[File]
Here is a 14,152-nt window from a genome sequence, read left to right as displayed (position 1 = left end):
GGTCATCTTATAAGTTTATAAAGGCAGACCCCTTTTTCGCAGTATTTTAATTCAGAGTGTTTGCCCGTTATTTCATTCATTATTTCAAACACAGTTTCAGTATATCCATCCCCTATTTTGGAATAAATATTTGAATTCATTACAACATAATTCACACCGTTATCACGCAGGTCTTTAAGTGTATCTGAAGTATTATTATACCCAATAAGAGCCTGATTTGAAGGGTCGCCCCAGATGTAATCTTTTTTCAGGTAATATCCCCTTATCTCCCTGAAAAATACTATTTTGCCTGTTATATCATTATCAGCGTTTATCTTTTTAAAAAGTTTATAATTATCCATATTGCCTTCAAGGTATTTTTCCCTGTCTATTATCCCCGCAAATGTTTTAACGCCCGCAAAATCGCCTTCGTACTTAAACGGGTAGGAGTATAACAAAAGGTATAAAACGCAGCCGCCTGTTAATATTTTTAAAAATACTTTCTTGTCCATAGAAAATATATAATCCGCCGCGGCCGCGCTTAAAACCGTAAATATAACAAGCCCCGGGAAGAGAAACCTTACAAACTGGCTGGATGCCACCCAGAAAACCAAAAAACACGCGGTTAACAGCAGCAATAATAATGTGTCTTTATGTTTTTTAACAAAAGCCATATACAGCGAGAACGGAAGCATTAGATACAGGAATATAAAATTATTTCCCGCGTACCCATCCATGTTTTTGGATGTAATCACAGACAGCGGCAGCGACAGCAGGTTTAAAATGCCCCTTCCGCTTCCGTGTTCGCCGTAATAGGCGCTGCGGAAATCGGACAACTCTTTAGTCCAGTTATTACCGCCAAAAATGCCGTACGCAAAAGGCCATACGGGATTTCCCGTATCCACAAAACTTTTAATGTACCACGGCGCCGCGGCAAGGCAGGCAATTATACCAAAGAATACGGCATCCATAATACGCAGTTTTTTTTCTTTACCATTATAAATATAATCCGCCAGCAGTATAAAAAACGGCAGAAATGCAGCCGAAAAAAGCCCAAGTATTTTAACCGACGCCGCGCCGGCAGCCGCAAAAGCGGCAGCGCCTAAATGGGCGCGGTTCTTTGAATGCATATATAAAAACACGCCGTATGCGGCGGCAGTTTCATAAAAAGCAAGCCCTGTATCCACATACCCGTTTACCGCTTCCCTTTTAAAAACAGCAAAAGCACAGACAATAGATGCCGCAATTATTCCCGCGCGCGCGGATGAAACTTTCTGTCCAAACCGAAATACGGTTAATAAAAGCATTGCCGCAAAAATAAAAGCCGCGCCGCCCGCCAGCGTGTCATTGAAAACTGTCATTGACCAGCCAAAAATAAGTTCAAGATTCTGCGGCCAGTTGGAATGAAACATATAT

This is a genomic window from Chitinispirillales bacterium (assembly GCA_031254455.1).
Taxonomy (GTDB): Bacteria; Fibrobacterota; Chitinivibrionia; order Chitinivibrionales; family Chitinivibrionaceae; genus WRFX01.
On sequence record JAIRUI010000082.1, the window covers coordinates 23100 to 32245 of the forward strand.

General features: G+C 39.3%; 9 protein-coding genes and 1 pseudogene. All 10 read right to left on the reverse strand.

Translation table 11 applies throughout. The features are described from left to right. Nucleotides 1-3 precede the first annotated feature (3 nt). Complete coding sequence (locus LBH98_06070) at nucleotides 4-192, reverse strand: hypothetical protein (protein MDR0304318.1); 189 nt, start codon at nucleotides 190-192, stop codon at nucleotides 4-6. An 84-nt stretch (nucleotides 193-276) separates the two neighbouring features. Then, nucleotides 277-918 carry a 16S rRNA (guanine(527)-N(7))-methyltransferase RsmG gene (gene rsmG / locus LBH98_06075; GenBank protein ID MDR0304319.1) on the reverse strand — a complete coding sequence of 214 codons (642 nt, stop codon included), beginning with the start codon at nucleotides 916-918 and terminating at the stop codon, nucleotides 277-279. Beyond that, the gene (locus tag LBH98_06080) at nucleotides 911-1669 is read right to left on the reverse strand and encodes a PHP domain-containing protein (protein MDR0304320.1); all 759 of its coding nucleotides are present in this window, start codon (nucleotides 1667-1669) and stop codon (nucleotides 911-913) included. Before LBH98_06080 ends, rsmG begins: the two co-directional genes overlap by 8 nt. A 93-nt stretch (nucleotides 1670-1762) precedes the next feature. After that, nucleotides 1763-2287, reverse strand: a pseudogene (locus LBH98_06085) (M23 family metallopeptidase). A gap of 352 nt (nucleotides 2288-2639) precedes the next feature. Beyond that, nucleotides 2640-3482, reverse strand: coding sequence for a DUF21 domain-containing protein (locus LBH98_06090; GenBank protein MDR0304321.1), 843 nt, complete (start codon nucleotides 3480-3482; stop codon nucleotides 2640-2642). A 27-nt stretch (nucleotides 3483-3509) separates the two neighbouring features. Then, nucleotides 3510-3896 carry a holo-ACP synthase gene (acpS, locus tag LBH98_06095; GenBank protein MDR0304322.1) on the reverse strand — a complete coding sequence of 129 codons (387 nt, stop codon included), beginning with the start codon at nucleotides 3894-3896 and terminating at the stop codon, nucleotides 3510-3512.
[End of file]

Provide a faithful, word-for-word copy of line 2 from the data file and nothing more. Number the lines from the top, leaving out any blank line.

GGTCATCTTATAAGTTTATAAAGGCAGACCCCTTTTTCGCAGTATTTTAATTCAGAGTGTTTGCCCGTTATTTCATTCATTATTTCAAACACAGTTTCAGTATATCCATCCCCTATTTTGGAATAAATATTTGAATTCATTACAACATAATTCACACCGTTATCACGCAGGTCTTTAAGTGTATCTGAAGTATTATTATACCCAATAAGAGCCTGATTTGAAGGGTCGCCCCAGATGTAATCTTTTTTCAGGTAATATCCCCTTATCTCCCTGAAAAATACTATTTTGCCTGTTATATCATTATCAGCGTTTATCTTTTTAAAAAGTTTATAATTATCCATATTGCCTTCAAGGTATTTTTCCCTGTCTATTATCCCCGCAAATGTTTTAACGCCCGCAAAATCGCCTTCGTACTTAAACGGGTAGGAGTATAACAAAAGGTATAAAACGCAGCCGCCTGTTAATATTTTTAAAAATACTTTCTTGTCCATAGAAAATATATAATCCGCCGCGGCCGCGCTTAAAACCGTAAATATAACAAGCCCCGGGAAGAGAAACCTTACAAACTGGCTGGATGCCACCCAGAAAACCAAAAAACACGCGGTTAACAGCAGCAATAATAATGTGTCTTTATGTTTTTTAACAAAAGCCATATACAGCGAGAACGGAAGCATTAGATACAGGAATATAAAATTATTTCCCGCGTACCCATCCATGTTTTTGGATGTAATCACAGACAGCGGCAGCGACAGCAGGTTTAAAATGCCCCTTCCGCTTCCGTGTTCGCCGTAATAGGCGCTGCGGAAATCGGACAACTCTTTAGTCCAGTTATTACCGCCAAAAATGCCGTACGCAAAAGGCCATACGGGATTTCCCGTATCCACAAAACTTTTAATGTACCACGGCGCCGCGGCAAGGCAGGCAATTATACCAAAGAATACGGCATCCATAATACGCAGTTTTTTTTCTTTACCATTATAAATATAATCCGCCAGCAGTATAAAAAACGGCAGAAATGCAGCCGAAAAAAGCCCAAGTATTTTAACCGACGCCGCGCCGGCAGCCGCAAAAGCGGCAGCGCCTAAATGGGCGCGGTTCTTTGAATGCATATATAAAAACACGCCGTATGCGGCGGCAGTTTCATAAAAAGCAAGCCCTGTATCCACATACCCGTTTACCGCTTCCCTTTTAAAAACAGCAAAAGCACAGACAATAGATGCCGCAATTATTCCCGCGCGCGCGGATGAAACTTTCTGTCCAAACCGAAATACGGTTAATAAAAGCATTGCCGCAAAAATAAAAGCCGCGCCGCCCGCCAGCGTGTCATTGAAAACTGTCATTGACCAGCCAAAAATAAGTTCAAGATTCTGCGGCCAGTTGGAATGAAACATATAT